We Can Grow!

Just a few weeks back, the back corner of our yard was a mess. Stacked high with wood and debris, volunteer trees several inches thick growing, generally inaccessible. We finally decided to do something about it, though I forgot to take a picture of the "before." This gives some idea, if you multiply it literally by 10 and throw in a lot of trash:

So, late one night I am messing around on the internet, and I see a FB ad for a new-ish organization called We Can Grow. I had already written off the idea of starting a garden this year — so much work, so time-consuming, so much added stress. But at the same time, Beatrix has been a lot more interested in gardening, and the information on We Can Grow was so interesting...I bit the bullet and applied for a scholarship.

The idea behind the organization is to provide a full (urban-style) farm-to-table experience. Mike, the founder, had a 2,600 square foot garden last year, planted with the express purpose of providing food to his neighborhood. To some extent, it worked — he gave away food and created a stronger community. he gave zucchini to the little old lady down the street, who baked zucchini bread for everyone. He helped till other gardens. People started talking to each other. But lots of people didn't take him up on his offer, and when he asked why, it was reasons like "I don't know how to cook that" and "It's easier to just get Happy meals for my kids." He realized change went a lot deeper.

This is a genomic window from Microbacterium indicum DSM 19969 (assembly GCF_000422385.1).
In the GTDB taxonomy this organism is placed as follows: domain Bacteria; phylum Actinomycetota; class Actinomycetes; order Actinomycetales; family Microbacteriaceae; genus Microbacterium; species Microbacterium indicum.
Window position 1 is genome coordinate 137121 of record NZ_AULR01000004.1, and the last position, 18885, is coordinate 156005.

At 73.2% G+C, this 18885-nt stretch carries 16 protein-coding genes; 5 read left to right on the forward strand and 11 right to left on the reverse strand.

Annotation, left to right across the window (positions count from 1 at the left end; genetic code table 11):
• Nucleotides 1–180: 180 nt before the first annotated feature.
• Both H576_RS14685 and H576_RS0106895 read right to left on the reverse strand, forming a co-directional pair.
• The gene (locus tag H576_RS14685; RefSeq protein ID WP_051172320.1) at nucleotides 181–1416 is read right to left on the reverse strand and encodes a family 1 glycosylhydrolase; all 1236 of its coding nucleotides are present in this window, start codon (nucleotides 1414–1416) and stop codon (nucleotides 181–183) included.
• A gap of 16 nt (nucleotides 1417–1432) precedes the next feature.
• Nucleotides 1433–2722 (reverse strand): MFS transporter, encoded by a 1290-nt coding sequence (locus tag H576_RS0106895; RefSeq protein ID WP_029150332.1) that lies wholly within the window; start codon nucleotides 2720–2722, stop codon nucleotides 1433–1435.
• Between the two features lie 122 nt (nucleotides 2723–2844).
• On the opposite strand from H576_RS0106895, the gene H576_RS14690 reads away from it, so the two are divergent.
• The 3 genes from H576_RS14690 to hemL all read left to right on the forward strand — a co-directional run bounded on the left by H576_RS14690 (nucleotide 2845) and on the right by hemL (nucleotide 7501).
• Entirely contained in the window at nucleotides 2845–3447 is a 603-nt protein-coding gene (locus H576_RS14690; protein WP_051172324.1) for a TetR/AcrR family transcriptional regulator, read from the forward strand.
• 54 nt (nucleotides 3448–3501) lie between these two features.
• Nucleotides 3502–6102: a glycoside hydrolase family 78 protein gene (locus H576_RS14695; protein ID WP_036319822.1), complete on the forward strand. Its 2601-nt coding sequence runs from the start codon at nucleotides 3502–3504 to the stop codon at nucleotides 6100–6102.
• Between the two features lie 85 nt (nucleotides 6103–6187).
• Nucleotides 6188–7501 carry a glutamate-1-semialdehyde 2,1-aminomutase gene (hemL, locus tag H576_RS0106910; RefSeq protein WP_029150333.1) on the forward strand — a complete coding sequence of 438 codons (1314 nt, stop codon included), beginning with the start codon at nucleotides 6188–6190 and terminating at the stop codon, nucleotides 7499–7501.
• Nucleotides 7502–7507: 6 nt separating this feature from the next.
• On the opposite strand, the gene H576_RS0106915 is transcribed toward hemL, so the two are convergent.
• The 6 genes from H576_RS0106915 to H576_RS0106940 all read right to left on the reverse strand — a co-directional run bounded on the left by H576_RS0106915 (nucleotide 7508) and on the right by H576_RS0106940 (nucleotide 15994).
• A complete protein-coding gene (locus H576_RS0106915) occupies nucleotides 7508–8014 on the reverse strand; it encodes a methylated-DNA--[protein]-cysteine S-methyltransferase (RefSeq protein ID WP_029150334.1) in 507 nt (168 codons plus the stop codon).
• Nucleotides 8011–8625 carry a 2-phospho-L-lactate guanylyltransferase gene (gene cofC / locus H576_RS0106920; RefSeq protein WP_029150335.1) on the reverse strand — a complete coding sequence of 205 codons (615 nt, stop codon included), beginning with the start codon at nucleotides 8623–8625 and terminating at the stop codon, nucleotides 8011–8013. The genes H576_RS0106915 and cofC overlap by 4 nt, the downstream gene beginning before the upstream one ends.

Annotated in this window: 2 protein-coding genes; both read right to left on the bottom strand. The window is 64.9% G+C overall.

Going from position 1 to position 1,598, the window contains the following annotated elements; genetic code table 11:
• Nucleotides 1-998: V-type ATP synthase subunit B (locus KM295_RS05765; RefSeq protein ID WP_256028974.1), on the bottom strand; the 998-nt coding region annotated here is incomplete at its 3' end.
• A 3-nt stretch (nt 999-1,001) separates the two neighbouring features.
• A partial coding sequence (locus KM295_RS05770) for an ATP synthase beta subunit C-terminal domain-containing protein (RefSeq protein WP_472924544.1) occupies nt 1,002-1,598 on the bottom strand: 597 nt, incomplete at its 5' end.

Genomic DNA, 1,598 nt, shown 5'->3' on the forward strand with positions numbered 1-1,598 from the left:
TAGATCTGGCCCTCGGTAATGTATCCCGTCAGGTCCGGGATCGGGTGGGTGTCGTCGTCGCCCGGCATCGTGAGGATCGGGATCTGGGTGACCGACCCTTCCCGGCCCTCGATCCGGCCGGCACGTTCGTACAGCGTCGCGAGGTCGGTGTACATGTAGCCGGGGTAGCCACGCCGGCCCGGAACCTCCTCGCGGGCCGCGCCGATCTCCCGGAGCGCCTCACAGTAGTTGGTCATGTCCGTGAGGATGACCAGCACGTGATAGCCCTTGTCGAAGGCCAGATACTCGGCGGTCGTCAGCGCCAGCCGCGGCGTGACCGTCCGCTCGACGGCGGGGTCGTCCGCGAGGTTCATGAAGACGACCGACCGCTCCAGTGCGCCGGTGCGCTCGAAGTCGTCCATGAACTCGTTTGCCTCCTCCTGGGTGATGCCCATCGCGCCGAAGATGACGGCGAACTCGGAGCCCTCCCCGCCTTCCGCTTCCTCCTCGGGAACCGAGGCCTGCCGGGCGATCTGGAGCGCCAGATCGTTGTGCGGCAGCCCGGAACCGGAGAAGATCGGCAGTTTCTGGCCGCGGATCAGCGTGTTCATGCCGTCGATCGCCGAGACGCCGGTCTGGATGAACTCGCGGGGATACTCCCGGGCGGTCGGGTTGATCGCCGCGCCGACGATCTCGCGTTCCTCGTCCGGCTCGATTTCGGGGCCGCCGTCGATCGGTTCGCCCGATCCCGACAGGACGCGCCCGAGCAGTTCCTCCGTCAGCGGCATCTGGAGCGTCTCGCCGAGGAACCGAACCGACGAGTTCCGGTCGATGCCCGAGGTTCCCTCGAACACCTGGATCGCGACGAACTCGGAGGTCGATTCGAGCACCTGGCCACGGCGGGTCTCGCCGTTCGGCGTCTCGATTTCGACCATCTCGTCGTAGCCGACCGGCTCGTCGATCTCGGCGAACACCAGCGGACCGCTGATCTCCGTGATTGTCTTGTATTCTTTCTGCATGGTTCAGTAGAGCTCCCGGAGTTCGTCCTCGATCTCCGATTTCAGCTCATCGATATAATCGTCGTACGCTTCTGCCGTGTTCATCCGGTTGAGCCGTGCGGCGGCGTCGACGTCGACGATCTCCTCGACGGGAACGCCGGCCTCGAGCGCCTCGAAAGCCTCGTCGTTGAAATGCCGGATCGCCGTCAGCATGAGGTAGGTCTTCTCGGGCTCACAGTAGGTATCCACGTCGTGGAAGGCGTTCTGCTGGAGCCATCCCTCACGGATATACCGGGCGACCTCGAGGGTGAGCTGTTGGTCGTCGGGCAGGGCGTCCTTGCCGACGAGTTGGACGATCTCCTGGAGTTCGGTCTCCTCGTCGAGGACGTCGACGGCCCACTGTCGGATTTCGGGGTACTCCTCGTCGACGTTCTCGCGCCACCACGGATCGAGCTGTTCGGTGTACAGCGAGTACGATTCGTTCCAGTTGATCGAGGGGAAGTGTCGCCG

So I got accepted for a scholarship, but I had to give back. I had to attend 10 hours (4 nights, once a week) of classes about planning a garden, cooking healthy and easy meals, preserving food, and gardens and community. ten hours is a lot of time, and I wasn't so sure it would be worth it. But I learned some interesting new things, and the people in the class were great and varied and interesting, and I discovered I was already building community.

We Can Grow is a new organization, 501c3 status pending. Right now, it gets all its funds from selling the garden beds (and at a pretty low cost), which subsidizes the scholarships and related expenses. They do get donations of time and seedlings, worth their weight in gold.

Our garden arrived on Saturday. It's beautiful — full of rich soil, with a water reservoir — sturdy and strong and attractive. I'm excited to see everything growing in it. Hey, if nothing else, it got us to clean that corner out!


Randy Murray said…
That's terrific. I think that the training and classes are essential. You should have some terrific food coming out of that dirt box.

I grew up on a farm and gardening was a natural extension of that. Our garden was a half acre and the strawberry patch wasn't included! It was the decades, centuries, really, of experience from the women of the family that made it work. They knew how to grow, pick, prepare, and preserve. I retain some of that knowledge and we still keep a small garden at my Mother's house, near by.

Good luck on your journey!

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